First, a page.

Tork Clock Light Switch List No 130 Double Pole 250V 30Amp

Discussion in 'Electric Horology' started by THTanner, Jan 17, 2019.

  1. This site uses cookies. By continuing to use this site, you are agreeing to our use of cookies. Learn More.
  1. THTanner

    THTanner Registered User
    NAWCC Member

    Jul 3, 2016
    2,228
    117
    63
    Male
    Carson City, Nevada
    Country Flag:
    Region Flag:
    A light control clock from the 20s - 30s it seems.

    The clockworks is by Ansonia and the case and switching by Tork Clock Company.

    9 x 4 x 4 inches tall made of steel with a lockable door.

    Currently in the USA - 250 volts is handled by a hot pair and a neutral. In this switch there is no connector for the neutral, so it would either be connected outside this switch box, or more likely connected directly inside the box with a hot crimp. On the bottom are two conduit cut outs of 1 1/16 inches.

    My question has to do with the instruction sheet - which is the same on my 115 volt version. It says to undo the first thumb screw and remove the dial. Then undo the second thumb screw to set the On and Off arms and to set the time. In neither of these clocks is there a "dial" between the first and second thumb screws.

    When tightened there is a gap between the two thumb screws of about 1/16 of an inch, which would be fine to sandwich a cardboard or aluminum dial. This missing dial would not really do anything other than rotate along with the thumb screws since the actual time dial is behind the second thumb screw as seen in the photos. I suppose it would keep fingers and other objects from poking into the setting arms.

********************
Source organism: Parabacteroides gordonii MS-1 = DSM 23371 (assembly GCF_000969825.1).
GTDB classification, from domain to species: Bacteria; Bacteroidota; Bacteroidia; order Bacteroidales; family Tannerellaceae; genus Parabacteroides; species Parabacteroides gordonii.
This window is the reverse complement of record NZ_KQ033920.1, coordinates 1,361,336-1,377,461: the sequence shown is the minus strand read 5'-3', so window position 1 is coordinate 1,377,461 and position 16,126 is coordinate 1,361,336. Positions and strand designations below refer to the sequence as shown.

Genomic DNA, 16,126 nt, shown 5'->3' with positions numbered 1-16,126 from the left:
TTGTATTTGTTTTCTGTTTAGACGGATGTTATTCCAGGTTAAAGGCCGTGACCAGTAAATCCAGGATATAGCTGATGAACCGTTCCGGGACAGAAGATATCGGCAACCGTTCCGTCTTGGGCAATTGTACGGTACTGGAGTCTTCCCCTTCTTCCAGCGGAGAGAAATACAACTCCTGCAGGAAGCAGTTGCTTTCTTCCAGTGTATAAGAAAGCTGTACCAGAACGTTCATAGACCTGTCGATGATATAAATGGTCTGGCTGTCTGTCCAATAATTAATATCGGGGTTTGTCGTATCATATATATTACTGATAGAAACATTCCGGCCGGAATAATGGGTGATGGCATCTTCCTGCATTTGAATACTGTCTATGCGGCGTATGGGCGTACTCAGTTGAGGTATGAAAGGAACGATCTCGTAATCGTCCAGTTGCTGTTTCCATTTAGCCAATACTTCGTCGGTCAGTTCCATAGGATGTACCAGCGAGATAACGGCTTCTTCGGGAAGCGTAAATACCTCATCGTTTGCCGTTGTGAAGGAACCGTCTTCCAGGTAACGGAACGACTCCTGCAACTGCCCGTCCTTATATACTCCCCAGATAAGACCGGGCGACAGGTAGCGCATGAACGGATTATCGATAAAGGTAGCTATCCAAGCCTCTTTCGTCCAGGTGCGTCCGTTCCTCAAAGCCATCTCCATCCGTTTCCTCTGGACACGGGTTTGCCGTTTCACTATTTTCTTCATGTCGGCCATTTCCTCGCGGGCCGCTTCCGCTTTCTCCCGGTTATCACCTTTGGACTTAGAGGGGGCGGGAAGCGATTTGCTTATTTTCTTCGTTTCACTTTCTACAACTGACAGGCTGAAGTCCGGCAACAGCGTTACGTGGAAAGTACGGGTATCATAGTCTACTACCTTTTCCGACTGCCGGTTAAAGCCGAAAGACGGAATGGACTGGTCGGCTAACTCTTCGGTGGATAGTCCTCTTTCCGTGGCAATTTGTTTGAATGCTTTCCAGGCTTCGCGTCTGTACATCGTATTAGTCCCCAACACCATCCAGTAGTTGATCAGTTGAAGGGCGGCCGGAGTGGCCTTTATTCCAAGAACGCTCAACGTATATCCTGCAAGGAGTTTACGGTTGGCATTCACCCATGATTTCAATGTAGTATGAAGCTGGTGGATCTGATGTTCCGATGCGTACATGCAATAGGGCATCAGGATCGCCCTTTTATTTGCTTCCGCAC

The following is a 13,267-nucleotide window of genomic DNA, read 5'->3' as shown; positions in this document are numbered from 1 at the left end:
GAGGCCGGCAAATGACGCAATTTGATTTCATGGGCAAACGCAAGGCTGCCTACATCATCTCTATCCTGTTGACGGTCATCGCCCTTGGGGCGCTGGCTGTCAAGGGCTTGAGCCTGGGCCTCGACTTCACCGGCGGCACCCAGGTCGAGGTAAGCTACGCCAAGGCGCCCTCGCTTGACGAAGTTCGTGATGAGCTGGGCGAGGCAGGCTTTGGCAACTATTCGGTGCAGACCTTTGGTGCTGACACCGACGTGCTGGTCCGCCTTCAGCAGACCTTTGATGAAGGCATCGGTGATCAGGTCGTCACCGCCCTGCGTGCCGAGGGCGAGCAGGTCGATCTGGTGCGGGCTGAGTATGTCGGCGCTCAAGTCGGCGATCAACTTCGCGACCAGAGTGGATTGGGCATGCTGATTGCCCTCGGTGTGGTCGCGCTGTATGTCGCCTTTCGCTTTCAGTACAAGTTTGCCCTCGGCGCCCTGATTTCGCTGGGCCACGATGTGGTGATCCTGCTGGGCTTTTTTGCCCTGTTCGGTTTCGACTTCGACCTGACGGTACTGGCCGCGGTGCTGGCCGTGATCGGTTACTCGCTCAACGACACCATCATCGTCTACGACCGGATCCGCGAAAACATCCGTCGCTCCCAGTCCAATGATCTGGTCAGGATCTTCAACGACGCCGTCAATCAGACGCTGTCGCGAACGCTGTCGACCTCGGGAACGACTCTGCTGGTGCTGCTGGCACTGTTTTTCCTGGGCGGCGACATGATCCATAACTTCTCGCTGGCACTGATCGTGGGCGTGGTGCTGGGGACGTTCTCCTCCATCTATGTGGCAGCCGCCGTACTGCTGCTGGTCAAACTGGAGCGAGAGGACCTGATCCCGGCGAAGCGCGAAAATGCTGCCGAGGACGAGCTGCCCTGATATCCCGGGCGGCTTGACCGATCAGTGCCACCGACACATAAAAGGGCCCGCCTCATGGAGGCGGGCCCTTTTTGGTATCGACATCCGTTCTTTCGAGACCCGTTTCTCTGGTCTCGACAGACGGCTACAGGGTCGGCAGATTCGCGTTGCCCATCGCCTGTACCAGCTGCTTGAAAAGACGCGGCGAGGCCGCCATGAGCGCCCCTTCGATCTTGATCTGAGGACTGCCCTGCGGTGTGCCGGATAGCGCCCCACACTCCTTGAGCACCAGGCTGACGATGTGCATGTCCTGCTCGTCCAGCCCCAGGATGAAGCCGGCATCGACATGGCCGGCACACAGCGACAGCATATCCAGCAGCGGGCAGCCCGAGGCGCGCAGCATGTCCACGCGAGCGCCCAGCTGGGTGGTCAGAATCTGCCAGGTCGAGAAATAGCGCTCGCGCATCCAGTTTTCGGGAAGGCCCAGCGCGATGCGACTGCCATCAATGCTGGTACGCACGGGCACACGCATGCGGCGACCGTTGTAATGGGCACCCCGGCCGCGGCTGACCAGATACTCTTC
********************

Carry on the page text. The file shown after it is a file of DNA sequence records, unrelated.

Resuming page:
The time of day and the time for On and Off are all handled by the inner dial behind the second thumb screw. So far I have not found any photos of these with the outer dial shown. Is there actually supposed to be a dial there, and does anyone have a picture showing what it looked like? Or does the instruction sheet refer to some phantom part that was not normally in the switch since it didn't really do anything?

    IMG_3475.JPG IMG_3476.JPG IMG_3477.JPG IMG_3479.JPG IMG_3480.JPG
     
  2. Uhralt

    Uhralt Registered User
    NAWCC Member

    Sep 4, 2008
    3,670
    346
    83
    Country Flag:
    Region Flag:
    Don't have pictures or know about the thumbscrews and dial but the clock is for up to 250 V, so with the US 115 V it will be working just fine. Are you planning to use it on US 250 V? If you do, you just leave the neutral line intact and switch the two hot wires only.

    Uhralt
     
  3. THTanner

    THTanner Registered User
    NAWCC Member

    Jul 3, 2016
    2,228
    117
    63
    Male
    Carson City, Nevada
    Country Flag:
    Region Flag:
    I am not planning on using it to actually control anything at this time. But, yes, it will work for a single 220 / 30 amp application with the neutrals connected directly and the two power leads from the mains connected to the two Line connectors and the two power leads for the application connected to the two on the Load side.

    You can also use it to control two 110 / 30 amp applications by connecting the neutrals and putting two hots from the main on the two Lines and one hot each for two applications on the Loads.

    (Of course the bare copper grounds should all be connected as well and attached to the switch case)
     
  4. ElectricTime

    ElectricTime Registered User
    NAWCC Business

    Sep 28, 2002
    224
    8
    18
  5. THTanner

    THTanner Registered User
    NAWCC Member

    Jul 3, 2016
    2,228
    117
    63
    Male
    Carson City, Nevada
    Country Flag:
    Region Flag:
    Yes they work well - I have one similar to what you posted for my air compressor in the garage. I ended leaving it cycling too many nights so added the timer shut off.
     
  6. ElectricTime

    ElectricTime Registered User
    NAWCC Business

    Sep 28, 2002
    224
    8
    18

    We have sort of the same thing at work - I put a wind up wall switch on our coffee maker as it kept getting left on at night.
     
  7. THTanner

    THTanner Registered User
    NAWCC Member

    Jul 3, 2016
    2,228
    117
    63
    Male
    Carson City, Nevada
    Country Flag:
    Region Flag:
    the Tork I use in the garage has an electric clock that runs off the same feed that it controls. Which means when the power fails during a snow storm I have to always reset the clock. I don't plan to switch it out for a windup, but that would be an advantage.
     

Share This Page